Destination: Creativity Enhancing Our Creative DNA
Business has changed quite dramatically. Aspiring globals have become truly global: Disney, Nike. Heretofore locals have developed global aptitudes: UPS, Nokia. Established globals have been slowed down by the strong headwinds of lifestyle relevance, nationalism or poor press: Levi’s, McDonald’s, Coca-Cola.
New technologies, convergence, e-commerce and dot-coms (not to mention perennials such as mergers and acquisitions) have become the lexicon and syntax of a brave new world of business, where Wall Street, not cultural currency, reigns supreme. Gone are the PanAms and Easterns, the Wangs and Benettons, the Gimbels and Frigidaires, to mention but a handful.
People have changed, but less than we think. They still wake up, brush their teeth, eat breakfast, go where they need to go, do what they need to do, return to base, eat and drink, play videogames and entertain themselves -- and go to bed again.
They travel, shop, make choices, have sex, have children, absorb and exude data, buy and sell things - - through new channels, perhaps; more contemporary methods of payment, perhaps; seduced by a more sarcastic, terser selling message, perhaps; but in the end it is still about “how do I improve the way that I feel right now” (not “today”, or “these days”, or “in general”, but “right now”, as distinct from “a minute ago”, or even “a minute from now”).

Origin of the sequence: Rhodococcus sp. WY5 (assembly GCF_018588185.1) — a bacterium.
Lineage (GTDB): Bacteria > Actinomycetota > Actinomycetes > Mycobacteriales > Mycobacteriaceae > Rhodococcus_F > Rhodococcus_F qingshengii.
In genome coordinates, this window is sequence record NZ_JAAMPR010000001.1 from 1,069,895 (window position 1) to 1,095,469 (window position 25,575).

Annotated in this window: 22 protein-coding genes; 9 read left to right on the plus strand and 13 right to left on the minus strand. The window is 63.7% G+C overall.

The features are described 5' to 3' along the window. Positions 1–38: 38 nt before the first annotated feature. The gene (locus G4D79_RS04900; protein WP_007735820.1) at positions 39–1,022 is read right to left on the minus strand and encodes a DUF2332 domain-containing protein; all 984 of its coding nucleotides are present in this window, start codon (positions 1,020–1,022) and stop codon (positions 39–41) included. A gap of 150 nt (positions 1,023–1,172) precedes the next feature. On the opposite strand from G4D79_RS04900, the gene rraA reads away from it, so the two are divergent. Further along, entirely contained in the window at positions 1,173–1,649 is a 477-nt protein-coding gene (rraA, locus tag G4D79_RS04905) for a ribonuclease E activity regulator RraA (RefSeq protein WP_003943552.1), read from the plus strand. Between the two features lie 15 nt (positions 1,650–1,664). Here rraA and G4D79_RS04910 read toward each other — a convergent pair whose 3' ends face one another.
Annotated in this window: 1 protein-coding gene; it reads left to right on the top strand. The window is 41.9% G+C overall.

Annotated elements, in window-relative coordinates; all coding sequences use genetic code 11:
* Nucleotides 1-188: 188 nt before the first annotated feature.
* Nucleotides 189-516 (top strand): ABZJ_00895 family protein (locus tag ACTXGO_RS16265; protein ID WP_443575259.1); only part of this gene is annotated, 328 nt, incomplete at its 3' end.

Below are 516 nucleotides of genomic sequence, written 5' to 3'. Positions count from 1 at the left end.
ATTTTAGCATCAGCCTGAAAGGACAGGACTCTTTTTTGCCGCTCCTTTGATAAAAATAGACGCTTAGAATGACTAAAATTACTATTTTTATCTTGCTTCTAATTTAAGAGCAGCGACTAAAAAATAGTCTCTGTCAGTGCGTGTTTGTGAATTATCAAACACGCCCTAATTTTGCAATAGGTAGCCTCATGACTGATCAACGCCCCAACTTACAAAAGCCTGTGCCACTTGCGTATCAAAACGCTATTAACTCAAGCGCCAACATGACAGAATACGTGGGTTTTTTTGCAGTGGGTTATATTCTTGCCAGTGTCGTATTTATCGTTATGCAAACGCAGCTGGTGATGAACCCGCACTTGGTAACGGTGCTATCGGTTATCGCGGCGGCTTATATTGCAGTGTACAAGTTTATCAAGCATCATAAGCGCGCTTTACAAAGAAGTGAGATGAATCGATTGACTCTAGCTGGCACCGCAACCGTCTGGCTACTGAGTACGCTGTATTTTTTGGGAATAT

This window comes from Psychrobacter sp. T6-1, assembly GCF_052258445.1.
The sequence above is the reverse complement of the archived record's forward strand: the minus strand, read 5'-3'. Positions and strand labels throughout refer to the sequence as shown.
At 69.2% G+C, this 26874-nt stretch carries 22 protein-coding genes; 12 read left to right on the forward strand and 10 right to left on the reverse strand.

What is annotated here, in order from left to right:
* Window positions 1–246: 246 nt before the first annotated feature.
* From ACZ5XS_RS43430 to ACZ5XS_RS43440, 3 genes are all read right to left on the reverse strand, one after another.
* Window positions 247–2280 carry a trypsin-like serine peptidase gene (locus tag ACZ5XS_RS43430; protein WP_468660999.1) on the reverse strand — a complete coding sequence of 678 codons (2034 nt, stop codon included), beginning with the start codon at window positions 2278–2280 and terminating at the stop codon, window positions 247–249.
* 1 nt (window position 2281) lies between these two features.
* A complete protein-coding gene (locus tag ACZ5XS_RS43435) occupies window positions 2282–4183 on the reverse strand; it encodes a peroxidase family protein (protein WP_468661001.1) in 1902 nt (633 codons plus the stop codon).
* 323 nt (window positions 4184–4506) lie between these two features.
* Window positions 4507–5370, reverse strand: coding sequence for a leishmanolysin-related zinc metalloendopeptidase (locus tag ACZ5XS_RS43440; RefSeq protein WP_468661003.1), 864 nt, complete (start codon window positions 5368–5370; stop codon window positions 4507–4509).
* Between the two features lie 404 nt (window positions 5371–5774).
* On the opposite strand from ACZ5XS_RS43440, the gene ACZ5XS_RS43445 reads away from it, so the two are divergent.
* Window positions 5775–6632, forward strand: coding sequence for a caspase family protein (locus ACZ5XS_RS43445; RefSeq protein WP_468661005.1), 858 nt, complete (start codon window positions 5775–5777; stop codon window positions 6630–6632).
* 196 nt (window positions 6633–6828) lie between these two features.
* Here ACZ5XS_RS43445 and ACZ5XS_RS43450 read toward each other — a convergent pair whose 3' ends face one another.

The world, as we used to not know it, has actually seen substantial change. And while our ground level view may be fuzzier, our satellite view is clearer.
From a marketplace point of view, countries have transformed into constituencies. There is a language out there for which there isn’t a dictionary yet. A fluid, fickle language, subject to manipulation and interpretation. A language in which words have given way to icons. Globlish. Money isn’t necessarily an object because that is what it has become, an object. Having it is a present tense proposition, not a long-term preoccupation.
What is near may never be visited; what is far can be accessed at a moment’s notice. Choice isn’t about having choice, it is about believing there is choice. Showrooms and supermarket shelves and e-commerce websites are landscapes surrounding a choice that, in many cases, has already been made.
Consumption habits start with what media you consume. Psychology and sociology are trailing behind technology, at least for the next 15 minutes. In a world geographically and economically borderless, emotional borders rule.
In this New Globalism, where the conventional lines of demarcation between what’s local and what’s global are drawn in quicksand, the opportunities for Global Brands abound. They are the oasis, the idyllic island to which gravitate.
The mission, for the Global Brands that choose to accept it, will be to relentlessly predict how consumers will feel and act next, as opposed to obsessively dissect how they felt and acted yesterday. Thus armed, they will need to interact with those consumers in the most creative and effective manner.